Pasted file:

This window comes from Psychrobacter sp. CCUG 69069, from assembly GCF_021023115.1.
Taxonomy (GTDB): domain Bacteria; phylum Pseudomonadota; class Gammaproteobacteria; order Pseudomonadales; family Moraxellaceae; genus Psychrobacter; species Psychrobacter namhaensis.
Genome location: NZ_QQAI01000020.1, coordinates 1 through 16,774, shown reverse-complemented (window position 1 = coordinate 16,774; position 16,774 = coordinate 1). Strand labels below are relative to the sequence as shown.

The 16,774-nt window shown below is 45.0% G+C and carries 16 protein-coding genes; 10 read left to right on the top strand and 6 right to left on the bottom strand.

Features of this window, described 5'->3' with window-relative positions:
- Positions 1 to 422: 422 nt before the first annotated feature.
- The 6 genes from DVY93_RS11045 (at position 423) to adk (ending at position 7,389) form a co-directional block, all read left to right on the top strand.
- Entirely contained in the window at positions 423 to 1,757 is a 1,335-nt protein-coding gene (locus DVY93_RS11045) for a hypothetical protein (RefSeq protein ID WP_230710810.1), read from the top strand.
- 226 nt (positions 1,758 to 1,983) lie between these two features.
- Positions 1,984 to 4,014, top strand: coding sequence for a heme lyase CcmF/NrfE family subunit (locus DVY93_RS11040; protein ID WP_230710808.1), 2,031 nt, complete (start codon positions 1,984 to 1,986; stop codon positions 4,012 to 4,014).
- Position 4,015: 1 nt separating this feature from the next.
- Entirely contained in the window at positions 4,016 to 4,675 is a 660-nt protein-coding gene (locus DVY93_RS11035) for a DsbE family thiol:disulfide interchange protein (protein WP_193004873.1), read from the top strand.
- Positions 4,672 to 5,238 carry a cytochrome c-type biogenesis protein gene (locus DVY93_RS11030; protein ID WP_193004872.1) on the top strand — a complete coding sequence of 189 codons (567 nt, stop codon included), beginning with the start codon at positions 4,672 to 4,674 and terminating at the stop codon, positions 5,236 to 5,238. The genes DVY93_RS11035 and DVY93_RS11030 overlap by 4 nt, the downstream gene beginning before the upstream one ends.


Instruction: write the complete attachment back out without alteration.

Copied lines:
This window comes from Psychrobacter sp. CCUG 69069, from assembly GCF_021023115.1.
Taxonomy (GTDB): domain Bacteria; phylum Pseudomonadota; class Gammaproteobacteria; order Pseudomonadales; family Moraxellaceae; genus Psychrobacter; species Psychrobacter namhaensis.
Genome location: NZ_QQAI01000020.1, coordinates 1 through 16,774, shown reverse-complemented (window position 1 = coordinate 16,774; position 16,774 = coordinate 1). Strand labels below are relative to the sequence as shown.

The 16,774-nt window shown below is 45.0% G+C and carries 16 protein-coding genes; 10 read left to right on the top strand and 6 right to left on the bottom strand.

Features of this window, described 5'->3' with window-relative positions:
- Positions 1 to 422: 422 nt before the first annotated feature.
- The 6 genes from DVY93_RS11045 (at position 423) to adk (ending at position 7,389) form a co-directional block, all read left to right on the top strand.
- Entirely contained in the window at positions 423 to 1,757 is a 1,335-nt protein-coding gene (locus DVY93_RS11045) for a hypothetical protein (RefSeq protein ID WP_230710810.1), read from the top strand.
- 226 nt (positions 1,758 to 1,983) lie between these two features.
- Positions 1,984 to 4,014, top strand: coding sequence for a heme lyase CcmF/NrfE family subunit (locus DVY93_RS11040; protein ID WP_230710808.1), 2,031 nt, complete (start codon positions 1,984 to 1,986; stop codon positions 4,012 to 4,014).
- Position 4,015: 1 nt separating this feature from the next.
- Entirely contained in the window at positions 4,016 to 4,675 is a 660-nt protein-coding gene (locus DVY93_RS11035) for a DsbE family thiol:disulfide interchange protein (protein WP_193004873.1), read from the top strand.
- Positions 4,672 to 5,238 carry a cytochrome c-type biogenesis protein gene (locus DVY93_RS11030; protein ID WP_193004872.1) on the top strand — a complete coding sequence of 189 codons (567 nt, stop codon included), beginning with the start codon at positions 4,672 to 4,674 and terminating at the stop codon, positions 5,236 to 5,238. The genes DVY93_RS11035 and DVY93_RS11030 overlap by 4 nt, the downstream gene beginning before the upstream one ends.